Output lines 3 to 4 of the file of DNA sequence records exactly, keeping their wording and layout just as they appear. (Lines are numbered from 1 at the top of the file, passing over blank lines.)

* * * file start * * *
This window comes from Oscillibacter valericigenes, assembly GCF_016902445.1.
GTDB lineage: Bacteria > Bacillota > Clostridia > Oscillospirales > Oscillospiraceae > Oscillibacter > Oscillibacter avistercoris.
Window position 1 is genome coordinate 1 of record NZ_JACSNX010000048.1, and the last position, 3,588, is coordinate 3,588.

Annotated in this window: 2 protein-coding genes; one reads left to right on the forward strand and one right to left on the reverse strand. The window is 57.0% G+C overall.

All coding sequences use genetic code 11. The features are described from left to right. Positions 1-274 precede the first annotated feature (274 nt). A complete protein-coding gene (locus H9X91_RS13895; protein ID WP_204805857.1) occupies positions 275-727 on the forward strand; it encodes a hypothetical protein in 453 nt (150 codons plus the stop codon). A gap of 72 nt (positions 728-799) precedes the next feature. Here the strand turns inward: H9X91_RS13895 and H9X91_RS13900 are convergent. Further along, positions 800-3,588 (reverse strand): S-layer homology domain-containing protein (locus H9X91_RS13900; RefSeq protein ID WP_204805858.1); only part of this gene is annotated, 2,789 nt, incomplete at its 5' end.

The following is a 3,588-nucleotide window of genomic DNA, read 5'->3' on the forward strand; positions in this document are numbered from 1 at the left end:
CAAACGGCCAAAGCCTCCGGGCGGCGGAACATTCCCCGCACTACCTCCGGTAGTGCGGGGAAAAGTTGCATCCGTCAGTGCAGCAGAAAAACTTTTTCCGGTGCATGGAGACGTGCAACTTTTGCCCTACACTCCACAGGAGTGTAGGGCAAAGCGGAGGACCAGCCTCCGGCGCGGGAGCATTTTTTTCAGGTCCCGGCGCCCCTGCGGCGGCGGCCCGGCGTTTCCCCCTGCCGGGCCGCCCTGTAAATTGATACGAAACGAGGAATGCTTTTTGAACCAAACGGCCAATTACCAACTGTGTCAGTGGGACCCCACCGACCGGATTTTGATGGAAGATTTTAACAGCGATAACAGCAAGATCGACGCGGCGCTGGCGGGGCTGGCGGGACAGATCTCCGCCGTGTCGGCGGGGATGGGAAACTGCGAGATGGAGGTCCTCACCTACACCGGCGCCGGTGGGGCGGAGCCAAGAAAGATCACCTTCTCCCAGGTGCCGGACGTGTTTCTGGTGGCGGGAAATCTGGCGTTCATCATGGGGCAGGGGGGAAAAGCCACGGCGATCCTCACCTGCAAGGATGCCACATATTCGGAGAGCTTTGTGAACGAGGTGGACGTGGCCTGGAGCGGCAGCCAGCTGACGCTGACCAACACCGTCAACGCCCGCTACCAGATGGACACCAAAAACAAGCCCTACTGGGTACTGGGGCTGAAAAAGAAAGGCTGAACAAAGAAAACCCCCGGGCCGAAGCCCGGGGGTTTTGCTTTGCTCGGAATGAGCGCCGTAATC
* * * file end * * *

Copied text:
Window position 1 is genome coordinate 1 of record NZ_JACSNX010000048.1, and the last position, 3,588, is coordinate 3,588.

Annotated in this window: 2 protein-coding genes; one reads left to right on the forward strand and one right to left on the reverse strand. The window is 57.0% G+C overall.